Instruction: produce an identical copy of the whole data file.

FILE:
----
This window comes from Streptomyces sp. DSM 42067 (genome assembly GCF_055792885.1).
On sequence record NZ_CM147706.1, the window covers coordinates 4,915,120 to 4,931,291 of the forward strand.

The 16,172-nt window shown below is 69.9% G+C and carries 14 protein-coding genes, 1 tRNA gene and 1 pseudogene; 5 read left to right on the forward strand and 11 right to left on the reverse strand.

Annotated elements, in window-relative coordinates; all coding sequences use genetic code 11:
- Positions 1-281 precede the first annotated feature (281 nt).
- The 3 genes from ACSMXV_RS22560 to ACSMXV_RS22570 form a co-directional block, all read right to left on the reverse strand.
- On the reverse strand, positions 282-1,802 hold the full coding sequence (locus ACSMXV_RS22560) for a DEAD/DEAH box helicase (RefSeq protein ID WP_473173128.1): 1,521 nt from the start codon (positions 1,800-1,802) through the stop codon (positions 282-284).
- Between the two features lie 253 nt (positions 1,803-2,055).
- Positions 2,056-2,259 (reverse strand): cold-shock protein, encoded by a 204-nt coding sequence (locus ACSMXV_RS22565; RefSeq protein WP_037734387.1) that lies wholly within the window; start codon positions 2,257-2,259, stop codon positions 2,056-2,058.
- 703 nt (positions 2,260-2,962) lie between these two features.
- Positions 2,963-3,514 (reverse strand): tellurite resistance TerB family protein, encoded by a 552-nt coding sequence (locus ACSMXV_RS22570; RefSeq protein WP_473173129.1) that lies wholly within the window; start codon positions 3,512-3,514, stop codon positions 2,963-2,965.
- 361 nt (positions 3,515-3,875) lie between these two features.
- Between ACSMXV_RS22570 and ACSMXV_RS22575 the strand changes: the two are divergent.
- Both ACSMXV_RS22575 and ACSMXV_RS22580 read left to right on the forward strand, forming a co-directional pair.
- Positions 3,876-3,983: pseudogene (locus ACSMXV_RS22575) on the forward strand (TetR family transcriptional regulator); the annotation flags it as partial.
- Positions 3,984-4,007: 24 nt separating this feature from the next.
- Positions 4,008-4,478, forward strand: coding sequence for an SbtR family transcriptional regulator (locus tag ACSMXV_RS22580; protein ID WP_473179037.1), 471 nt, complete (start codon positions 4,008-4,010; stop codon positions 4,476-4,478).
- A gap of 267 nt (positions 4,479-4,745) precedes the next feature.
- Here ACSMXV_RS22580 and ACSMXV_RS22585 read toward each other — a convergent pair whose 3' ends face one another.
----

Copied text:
This window comes from Streptomyces sp. DSM 42067 (genome assembly GCF_055792885.1).
On sequence record NZ_CM147706.1, the window covers coordinates 4,915,120 to 4,931,291 of the forward strand.

The 16,172-nt window shown below is 69.9% G+C and carries 14 protein-coding genes, 1 tRNA gene and 1 pseudogene; 5 read left to right on the forward strand and 11 right to left on the reverse strand.

Annotated elements, in window-relative coordinates; all coding sequences use genetic code 11:
- Positions 1-281 precede the first annotated feature (281 nt).
- The 3 genes from ACSMXV_RS22560 to ACSMXV_RS22570 form a co-directional block, all read right to left on the reverse strand.
- On the reverse strand, positions 282-1,802 hold the full coding sequence (locus ACSMXV_RS22560) for a DEAD/DEAH box helicase (RefSeq protein ID WP_473173128.1): 1,521 nt from the start codon (positions 1,800-1,802) through the stop codon (positions 282-284).
- Between the two features lie 253 nt (positions 1,803-2,055).
- Positions 2,056-2,259 (reverse strand): cold-shock protein, encoded by a 204-nt coding sequence (locus ACSMXV_RS22565; RefSeq protein WP_037734387.1) that lies wholly within the window; start codon positions 2,257-2,259, stop codon positions 2,056-2,058.
- 703 nt (positions 2,260-2,962) lie between these two features.
- Positions 2,963-3,514 (reverse strand): tellurite resistance TerB family protein, encoded by a 552-nt coding sequence (locus ACSMXV_RS22570; RefSeq protein WP_473173129.1) that lies wholly within the window; start codon positions 3,512-3,514, stop codon positions 2,963-2,965.
- 361 nt (positions 3,515-3,875) lie between these two features.
- Between ACSMXV_RS22570 and ACSMXV_RS22575 the strand changes: the two are divergent.
- Both ACSMXV_RS22575 and ACSMXV_RS22580 read left to right on the forward strand, forming a co-directional pair.
- Positions 3,876-3,983: pseudogene (locus ACSMXV_RS22575) on the forward strand (TetR family transcriptional regulator); the annotation flags it as partial.
- Positions 3,984-4,007: 24 nt separating this feature from the next.
- Positions 4,008-4,478, forward strand: coding sequence for an SbtR family transcriptional regulator (locus tag ACSMXV_RS22580; protein ID WP_473179037.1), 471 nt, complete (start codon positions 4,008-4,010; stop codon positions 4,476-4,478).
- A gap of 267 nt (positions 4,479-4,745) precedes the next feature.
- Here ACSMXV_RS22580 and ACSMXV_RS22585 read toward each other — a convergent pair whose 3' ends face one another.